6. A system for treating a well iiuid formed of a mixture of crude oil and large amounts of water by conducting thermal recovery operations in a subterranean reservoir, comprising:

(a) a gravity separator having a well fluid inlet receiving a liow of the well iiuid directly from a well head and outlets for separated aqueous and wet crude oil phase relatively free of gas;

(b) a heater connected to said Wet crude oil outlet on said gravity separator and an outlet providing heated crude oil;

(c) an electrical dehydrator receiving the heated crude oil by connection to said heater and by action of an electric field producing a dehydrated crude oil phase and a heated aqueous phase;

(d) an electric desalter having an inlet connected through a mixer to said electrical dehydrator whereby fresh water is intermixed with the dehydrated crude oil phase, said desalter having an electric field to resolve the crude oil-water mixture into a desalted crude oil phase and an aqueous phase containing salts and solids removed from the dehydrated crude oil phase;

(e) conduit means for carrying the aqueous phases from said electric desalter and said electric dehydrator into said gravity separator for direct heat exchange therein with the well Huid; and

(f) level control means for removing the aqueous phase from said gravity separator in suflicient amounts to maintain a substantially constant volume of the aqueous phase therein and a composition of the removed aqueous phase substantially the same as the water forming the well fluid including the salts and solids originally carried in the crude oil phase.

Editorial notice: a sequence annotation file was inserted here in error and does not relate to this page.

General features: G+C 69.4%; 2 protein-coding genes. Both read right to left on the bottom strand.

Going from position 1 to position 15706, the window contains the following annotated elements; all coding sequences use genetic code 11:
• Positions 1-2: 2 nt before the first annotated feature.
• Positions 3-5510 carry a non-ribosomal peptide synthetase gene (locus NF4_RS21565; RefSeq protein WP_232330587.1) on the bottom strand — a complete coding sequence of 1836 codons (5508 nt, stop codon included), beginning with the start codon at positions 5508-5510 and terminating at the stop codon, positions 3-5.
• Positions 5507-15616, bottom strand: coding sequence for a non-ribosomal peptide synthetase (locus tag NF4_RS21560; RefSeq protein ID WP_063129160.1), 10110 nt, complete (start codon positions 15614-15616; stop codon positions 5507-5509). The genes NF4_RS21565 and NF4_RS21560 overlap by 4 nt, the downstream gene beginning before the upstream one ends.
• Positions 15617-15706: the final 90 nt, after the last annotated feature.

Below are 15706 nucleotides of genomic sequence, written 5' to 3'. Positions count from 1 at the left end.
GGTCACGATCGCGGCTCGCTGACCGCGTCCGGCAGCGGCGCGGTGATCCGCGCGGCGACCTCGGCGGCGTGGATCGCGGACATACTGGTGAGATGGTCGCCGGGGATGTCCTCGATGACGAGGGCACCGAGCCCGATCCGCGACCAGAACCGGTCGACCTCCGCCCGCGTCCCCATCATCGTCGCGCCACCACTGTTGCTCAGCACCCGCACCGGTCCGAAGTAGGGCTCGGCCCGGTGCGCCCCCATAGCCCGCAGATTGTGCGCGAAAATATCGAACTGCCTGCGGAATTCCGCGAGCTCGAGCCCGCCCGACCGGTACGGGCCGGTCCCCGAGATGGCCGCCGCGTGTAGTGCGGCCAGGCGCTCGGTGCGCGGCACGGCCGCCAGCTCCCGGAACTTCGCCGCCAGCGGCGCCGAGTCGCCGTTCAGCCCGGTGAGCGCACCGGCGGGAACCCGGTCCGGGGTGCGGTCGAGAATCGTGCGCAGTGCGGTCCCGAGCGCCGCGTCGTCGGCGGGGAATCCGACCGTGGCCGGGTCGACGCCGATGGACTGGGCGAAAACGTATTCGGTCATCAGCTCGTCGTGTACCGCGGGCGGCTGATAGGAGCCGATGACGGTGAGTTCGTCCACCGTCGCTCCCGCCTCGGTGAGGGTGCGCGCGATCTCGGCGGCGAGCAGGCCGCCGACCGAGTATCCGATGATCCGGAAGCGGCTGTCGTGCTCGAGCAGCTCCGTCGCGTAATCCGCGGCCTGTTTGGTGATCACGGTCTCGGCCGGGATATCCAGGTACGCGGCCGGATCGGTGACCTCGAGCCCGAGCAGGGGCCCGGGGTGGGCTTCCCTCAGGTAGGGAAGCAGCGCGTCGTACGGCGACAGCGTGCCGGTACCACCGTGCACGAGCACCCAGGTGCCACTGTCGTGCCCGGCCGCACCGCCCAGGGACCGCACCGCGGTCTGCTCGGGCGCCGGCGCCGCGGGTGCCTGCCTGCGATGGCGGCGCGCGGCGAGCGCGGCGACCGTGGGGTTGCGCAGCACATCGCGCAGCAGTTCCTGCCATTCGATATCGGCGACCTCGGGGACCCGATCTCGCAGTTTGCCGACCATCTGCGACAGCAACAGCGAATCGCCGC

N. A. KAPLAN, Assistant Examiner U.S. C1. X.R.

go I- UNITED STATES PATENT OFFICE CERTIFICATE 0F CORRECTION Patent No. 3,592,752 Dated JU-iy 13, 1971 It is certified that error appears in the aboveidentified patent and that said Letters Patent are hereby corrected as shown below:

Coumn 6, Line 57, cancel "erations" and substitute therefor of water obtane d by conduct ng therma recovery operatons Signed and sealed this 7th day of December' 19171.

tteit:

` llrljml'1l) M. `LE'ITEC?JR, JR ROBERT" GOTTZEUIMLK Attestng Officer Acting; Commissioner of Patente`

Referenced by
Citing PatentFiling datePublication dateApplicantTitle
US3855103 *Jan 10, 1974Dec 17, 1974Petrolite CorpElectrical treater system for producing a combustible fuel
US4636290 *Jun 13, 1984Jan 13, 1987Commissariat A L'energie AtomiqueLiquid-liquid exchangers and process of using
US4702815 *May 5, 1986Oct 27, 1987National Tank CompanyDistributed charge composition electrodes and desalting system
US5411651 *Mar 1, 1993May 2, 1995National Tank CompanyMethod for electrostatic liquid/liquid contactor
US5543027 *Jul 20, 1994Aug 6, 1996National Tank CompanyApparatus for electrostatic liquid/liquid contactor
US20130206587 *Sep 7, 2012Aug 15, 2013Origin Oil, Inc.Increasing contact between solutes and solvents in an aqueous medium
EP0248170A2 *Apr 11, 1987Dec 9, 1987National Tank CompanyDistributed charge composition electrodes and desalting system
EP0248170A3 *Apr 11, 1987Oct 4, 1989National Tank CompanyDistributed charge composition electrodes and desalting system
WO2004060529A1 *Apr 14, 2003Jul 22, 2004Resourse Plus LtdInstalation for separation of emulsion of water and hydrocarbons
Classifications
U.S. Classification204/555, 204/662, 204/666, 204/561
International ClassificationB01D17/02
Cooperative ClassificationB01D17/0208
European ClassificationB01D17/02F